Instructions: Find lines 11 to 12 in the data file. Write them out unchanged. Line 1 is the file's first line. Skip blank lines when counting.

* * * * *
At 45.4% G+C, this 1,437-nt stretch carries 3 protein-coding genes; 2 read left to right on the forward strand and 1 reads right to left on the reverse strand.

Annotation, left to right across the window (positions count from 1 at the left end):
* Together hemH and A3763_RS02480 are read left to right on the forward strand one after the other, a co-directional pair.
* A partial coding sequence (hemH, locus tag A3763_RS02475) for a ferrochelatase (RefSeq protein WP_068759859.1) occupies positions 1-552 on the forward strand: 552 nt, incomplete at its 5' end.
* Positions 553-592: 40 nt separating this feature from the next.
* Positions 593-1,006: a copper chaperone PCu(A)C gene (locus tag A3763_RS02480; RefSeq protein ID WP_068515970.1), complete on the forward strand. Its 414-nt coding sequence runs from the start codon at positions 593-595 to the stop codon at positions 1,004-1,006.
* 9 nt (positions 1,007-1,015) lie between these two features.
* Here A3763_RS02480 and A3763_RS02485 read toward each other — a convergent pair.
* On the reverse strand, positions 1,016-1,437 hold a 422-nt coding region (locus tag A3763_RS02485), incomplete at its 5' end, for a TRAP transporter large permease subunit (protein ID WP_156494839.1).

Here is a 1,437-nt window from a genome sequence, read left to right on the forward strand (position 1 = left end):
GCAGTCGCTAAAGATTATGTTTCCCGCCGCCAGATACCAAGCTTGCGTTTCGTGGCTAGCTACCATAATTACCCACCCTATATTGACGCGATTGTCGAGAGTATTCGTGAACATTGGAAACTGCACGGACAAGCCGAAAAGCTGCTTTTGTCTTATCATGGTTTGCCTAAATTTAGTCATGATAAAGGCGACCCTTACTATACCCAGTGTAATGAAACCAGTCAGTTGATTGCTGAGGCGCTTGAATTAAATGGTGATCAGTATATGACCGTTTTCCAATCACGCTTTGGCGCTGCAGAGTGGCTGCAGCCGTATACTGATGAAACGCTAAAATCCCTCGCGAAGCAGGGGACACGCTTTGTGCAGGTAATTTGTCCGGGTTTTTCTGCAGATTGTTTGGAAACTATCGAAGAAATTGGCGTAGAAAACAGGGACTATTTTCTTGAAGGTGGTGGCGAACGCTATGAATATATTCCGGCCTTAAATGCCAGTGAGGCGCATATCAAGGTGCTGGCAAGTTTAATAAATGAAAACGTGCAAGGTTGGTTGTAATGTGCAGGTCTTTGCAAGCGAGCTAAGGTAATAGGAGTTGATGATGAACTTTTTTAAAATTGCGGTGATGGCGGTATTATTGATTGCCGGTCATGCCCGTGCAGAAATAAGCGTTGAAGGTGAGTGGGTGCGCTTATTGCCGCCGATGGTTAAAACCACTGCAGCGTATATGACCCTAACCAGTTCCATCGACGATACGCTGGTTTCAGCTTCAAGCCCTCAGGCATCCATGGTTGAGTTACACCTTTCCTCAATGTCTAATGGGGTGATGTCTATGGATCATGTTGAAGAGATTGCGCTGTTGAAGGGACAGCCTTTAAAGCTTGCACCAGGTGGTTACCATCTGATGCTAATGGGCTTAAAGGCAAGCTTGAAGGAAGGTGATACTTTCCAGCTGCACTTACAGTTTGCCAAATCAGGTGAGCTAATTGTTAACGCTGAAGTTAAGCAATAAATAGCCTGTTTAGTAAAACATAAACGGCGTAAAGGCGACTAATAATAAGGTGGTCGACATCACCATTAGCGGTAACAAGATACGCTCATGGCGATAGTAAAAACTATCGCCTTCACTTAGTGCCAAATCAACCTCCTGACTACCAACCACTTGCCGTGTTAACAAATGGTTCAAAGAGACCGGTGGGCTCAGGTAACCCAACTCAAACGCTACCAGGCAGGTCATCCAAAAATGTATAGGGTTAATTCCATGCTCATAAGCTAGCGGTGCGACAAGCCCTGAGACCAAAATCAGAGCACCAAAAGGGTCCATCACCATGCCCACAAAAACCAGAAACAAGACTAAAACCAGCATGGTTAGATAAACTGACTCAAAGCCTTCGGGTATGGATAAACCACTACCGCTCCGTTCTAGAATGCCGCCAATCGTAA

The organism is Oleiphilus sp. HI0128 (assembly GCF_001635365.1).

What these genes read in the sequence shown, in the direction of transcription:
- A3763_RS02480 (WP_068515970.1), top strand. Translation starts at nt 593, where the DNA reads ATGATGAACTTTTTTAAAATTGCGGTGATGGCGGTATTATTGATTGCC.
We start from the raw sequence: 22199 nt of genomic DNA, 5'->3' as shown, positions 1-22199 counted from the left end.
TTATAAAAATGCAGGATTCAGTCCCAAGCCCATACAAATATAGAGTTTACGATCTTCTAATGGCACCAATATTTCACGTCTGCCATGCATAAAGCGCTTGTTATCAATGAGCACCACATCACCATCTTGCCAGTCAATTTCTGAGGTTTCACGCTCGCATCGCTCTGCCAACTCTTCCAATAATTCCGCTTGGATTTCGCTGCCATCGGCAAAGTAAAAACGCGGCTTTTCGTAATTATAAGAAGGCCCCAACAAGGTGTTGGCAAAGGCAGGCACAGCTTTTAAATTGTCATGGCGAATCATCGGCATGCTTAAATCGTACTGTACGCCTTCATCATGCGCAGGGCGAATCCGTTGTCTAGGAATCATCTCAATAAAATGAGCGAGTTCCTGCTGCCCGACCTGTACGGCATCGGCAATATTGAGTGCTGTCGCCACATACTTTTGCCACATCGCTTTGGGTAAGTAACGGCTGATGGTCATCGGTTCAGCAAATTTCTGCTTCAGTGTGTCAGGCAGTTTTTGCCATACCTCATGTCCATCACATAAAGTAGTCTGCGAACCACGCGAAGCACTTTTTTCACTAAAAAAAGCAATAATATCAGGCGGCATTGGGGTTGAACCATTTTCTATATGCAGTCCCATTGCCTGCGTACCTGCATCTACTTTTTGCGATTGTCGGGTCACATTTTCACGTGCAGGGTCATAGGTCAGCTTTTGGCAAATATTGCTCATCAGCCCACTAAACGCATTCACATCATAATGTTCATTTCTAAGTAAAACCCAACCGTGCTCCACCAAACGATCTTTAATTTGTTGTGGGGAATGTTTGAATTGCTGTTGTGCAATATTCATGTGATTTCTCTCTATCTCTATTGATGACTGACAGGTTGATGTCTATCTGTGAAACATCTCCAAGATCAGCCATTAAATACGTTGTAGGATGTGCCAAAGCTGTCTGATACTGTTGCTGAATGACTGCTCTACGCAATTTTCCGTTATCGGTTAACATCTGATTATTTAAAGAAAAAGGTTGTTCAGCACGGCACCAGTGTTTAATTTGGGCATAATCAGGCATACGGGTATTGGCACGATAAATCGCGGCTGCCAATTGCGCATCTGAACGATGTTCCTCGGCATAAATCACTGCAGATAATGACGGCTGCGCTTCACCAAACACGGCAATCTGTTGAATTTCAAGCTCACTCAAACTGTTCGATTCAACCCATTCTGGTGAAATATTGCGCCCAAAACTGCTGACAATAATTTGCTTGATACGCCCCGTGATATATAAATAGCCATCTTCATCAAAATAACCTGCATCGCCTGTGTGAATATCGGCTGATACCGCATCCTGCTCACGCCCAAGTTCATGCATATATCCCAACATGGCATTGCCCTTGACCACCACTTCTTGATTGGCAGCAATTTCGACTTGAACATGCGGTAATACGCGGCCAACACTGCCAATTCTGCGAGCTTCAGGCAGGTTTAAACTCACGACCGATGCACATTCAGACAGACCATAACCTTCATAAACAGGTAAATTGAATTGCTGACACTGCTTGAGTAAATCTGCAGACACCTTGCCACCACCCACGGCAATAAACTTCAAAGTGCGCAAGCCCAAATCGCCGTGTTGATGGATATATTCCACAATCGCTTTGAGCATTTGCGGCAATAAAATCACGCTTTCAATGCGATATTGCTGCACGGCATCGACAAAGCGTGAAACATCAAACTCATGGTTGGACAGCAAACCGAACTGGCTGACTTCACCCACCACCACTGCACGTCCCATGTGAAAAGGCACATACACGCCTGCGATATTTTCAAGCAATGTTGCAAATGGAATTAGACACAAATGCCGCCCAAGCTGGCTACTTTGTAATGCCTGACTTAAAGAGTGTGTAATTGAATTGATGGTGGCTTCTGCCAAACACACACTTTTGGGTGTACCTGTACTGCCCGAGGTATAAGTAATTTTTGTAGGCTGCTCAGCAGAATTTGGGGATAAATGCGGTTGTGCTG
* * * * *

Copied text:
GCAGTCGCTAAAGATTATGTTTCCCGCCGCCAGATACCAAGCTTGCGTTTCGTGGCTAGCTACCATAATTACCCACCCTATATTGACGCGATTGTCGAGAGTATTCGTGAACATTGGAAACTGCACGGACAAGCCGAAAAGCTGCTTTTGTCTTATCATGGTTTGCCTAAATTTAGTCATGATAAAGGCGACCCTTACTATACCCAGTGTAATGAAACCAGTCAGTTGATTGCTGAGGCGCTTGAATTAAATGGTGATCAGTATATGACCGTTTTCCAATCACGCTTTGGCGCTGCAGAGTGGCTGCAGCCGTATACTGATGAAACGCTAAAATCCCTCGCGAAGCAGGGGACACGCTTTGTGCAGGTAATTTGTCCGGGTTTTTCTGCAGATTGTTTGGAAACTATCGAAGAAATTGGCGTAGAAAACAGGGACTATTTTCTTGAAGGTGGTGGCGAACGCTATGAATATATTCCGGCCTTAAATGCCAGTGAGGCGCATATCAAGGTGCTGGCAAGTTTAATAAATGAAAACGTGCAAGGTTGGTTGTAATGTGCAGGTCTTTGCAAGCGAGCTAAGGTAATAGGAGTTGATGATGAACTTTTTTAAAATTGCGGTGATGGCGGTATTATTGATTGCCGGTCATGCCCGTGCAGAAATAAGCGTTGAAGGTGAGTGGGTGCGCTTATTGCCGCCGATGGTTAAAACCACTGCAGCGTATATGACCCTAACCAGTTCCATCGACGATACGCTGGTTTCAGCTTCAAGCCCTCAGGCATCCATGGTTGAGTTACACCTTTCCTCAATGTCTAATGGGGTGATGTCTATGGATCATGTTGAAGAGATTGCGCTGTTGAAGGGACAGCCTTTAAAGCTTGCACCAGGTGGTTACCATCTGATGCTAATGGGCTTAAAGGCAAGCTTGAAGGAAGGTGATACTTTCCAGCTGCACTTACAGTTTGCCAAATCAGGTGAGCTAATTGTTAACGCTGAAGTTAAGCAATAAATAGCCTGTTTAGTAAAACATAAACGGCGTAAAGGCGACTAATAATAAGGTGGTCGACATCACCATTAGCGGTAACAAGATACGCTCATGGCGATAGTAAAAACTATCGCCTTCACTTAGTGCCAAATCAACCTCCTGACTACCAACCACTTGCCGTGTTAACAAATGGTTCAAAGAGACCGGTGGGCTCAGGTAACCCAACTCAAACGCTACCAGGCAGGTCATCCAAAAATGTATAGGGTTAATTCCATGCTCATAAGCTAGCGGTGCGACAAGCCCTGAGACCAAAATCAGAGCACCAAAAGGGTCCATCACCATGCCCACAAAAACCAGAAACAAGACTAAAACCAGCATGGTTAGATAAACTGACTCAAAGCCTTCGGGTATGGATAAACCACTACCGCTCCGTTCTAGAATGCCGCCAATCGTAA

The organism is Oleiphilus sp. HI0128 (assembly GCF_001635365.1).